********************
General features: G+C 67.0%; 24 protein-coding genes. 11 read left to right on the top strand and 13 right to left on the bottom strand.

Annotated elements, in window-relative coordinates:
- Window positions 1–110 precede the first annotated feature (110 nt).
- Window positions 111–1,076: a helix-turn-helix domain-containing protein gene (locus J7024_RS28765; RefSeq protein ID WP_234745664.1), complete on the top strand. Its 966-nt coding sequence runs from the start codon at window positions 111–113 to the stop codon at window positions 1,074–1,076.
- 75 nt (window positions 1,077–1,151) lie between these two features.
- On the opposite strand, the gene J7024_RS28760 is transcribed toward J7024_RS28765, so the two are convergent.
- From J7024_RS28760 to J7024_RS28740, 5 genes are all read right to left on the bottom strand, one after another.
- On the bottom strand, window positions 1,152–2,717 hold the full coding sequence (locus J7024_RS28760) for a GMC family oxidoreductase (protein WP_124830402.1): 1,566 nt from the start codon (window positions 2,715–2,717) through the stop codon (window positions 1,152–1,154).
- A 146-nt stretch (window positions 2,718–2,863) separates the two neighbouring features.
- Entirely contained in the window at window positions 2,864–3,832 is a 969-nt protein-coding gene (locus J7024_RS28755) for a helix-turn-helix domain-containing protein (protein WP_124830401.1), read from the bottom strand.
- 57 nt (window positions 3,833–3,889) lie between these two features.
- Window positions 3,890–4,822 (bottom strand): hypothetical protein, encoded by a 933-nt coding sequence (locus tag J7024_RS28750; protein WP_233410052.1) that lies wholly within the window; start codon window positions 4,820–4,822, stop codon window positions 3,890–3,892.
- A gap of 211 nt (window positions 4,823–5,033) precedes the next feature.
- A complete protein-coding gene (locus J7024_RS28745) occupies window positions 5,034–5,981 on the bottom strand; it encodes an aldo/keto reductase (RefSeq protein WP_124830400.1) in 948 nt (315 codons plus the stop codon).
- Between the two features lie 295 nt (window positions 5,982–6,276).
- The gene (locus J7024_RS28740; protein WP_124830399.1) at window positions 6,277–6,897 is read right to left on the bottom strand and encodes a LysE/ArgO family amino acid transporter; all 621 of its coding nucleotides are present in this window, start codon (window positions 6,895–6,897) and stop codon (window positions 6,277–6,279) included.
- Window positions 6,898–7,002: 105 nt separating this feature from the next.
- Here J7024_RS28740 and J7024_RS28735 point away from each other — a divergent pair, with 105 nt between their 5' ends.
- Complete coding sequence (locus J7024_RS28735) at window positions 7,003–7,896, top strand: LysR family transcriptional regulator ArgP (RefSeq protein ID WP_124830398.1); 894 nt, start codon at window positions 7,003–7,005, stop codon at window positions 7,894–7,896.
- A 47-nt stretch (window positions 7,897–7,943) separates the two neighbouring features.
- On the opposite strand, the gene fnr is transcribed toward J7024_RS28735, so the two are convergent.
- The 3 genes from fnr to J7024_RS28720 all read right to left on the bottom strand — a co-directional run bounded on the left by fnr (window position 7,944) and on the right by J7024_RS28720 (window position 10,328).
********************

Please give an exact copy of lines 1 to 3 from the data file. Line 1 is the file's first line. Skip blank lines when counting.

General features: G+C 67.0%; 24 protein-coding genes. 11 read left to right on the top strand and 13 right to left on the bottom strand.

Annotated elements, in window-relative coordinates:
- Window positions 1–110 precede the first annotated feature (110 nt).